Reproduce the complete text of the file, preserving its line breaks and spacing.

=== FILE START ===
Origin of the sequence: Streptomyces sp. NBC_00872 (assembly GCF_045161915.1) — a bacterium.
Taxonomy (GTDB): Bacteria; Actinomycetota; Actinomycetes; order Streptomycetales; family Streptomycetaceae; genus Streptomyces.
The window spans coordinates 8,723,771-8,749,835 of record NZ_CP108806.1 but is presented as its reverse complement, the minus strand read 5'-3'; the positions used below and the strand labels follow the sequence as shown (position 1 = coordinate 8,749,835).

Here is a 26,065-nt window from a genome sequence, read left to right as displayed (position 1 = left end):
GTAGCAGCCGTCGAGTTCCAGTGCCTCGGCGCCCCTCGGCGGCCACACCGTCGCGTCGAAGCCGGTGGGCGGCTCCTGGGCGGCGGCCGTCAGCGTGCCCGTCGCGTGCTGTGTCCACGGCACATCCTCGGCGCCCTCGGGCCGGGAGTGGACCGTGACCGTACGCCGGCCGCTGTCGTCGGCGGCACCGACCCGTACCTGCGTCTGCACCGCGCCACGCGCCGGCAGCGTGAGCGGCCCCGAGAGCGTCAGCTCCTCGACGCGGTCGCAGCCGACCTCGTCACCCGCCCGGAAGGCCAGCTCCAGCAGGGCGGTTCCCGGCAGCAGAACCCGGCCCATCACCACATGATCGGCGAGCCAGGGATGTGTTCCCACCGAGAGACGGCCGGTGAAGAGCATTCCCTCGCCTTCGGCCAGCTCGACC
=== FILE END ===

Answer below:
Origin of the sequence: Streptomyces sp. NBC_00872 (assembly GCF_045161915.1) — a bacterium.
Taxonomy (GTDB): Bacteria; Actinomycetota; Actinomycetes; order Streptomycetales; family Streptomycetaceae; genus Streptomyces.
The window spans coordinates 8,723,771-8,749,835 of record NZ_CP108806.1 but is presented as its reverse complement, the minus strand read 5'-3'; the positions used below and the strand labels follow the sequence as shown (position 1 = coordinate 8,749,835).

Here is a 26,065-nt window from a genome sequence, read left to right as displayed (position 1 = left end):
GTAGCAGCCGTCGAGTTCCAGTGCCTCGGCGCCCCTCGGCGGCCACACCGTCGCGTCGAAGCCGGTGGGCGGCTCCTGGGCGGCGGCCGTCAGCGTGCCCGTCGCGTGCTGTGTCCACGGCACATCCTCGGCGCCCTCGGGCCGGGAGTGGACCGTGACCGTACGCCGGCCGCTGTCGTCGGCGGCACCGACCCGTACCTGCGTCTGCACCGCGCCACGCGCCGGCAGCGTGAGCGGCCCCGAGAGCGTCAGCTCCTCGACGCGGTCGCAGCCGACCTCGTCACCCGCCCGGAAGGCCAGCTCCAGCAGGGCGGTTCCCGGCAGCAGAACCCGGCCCATCACCACATGATCGGCGAGCCAGGGATGTGTTCCCACCGAGAGACGGCCGGTGAAGAGCATTCCCTCGCCTTCGGCCAGCTCGACC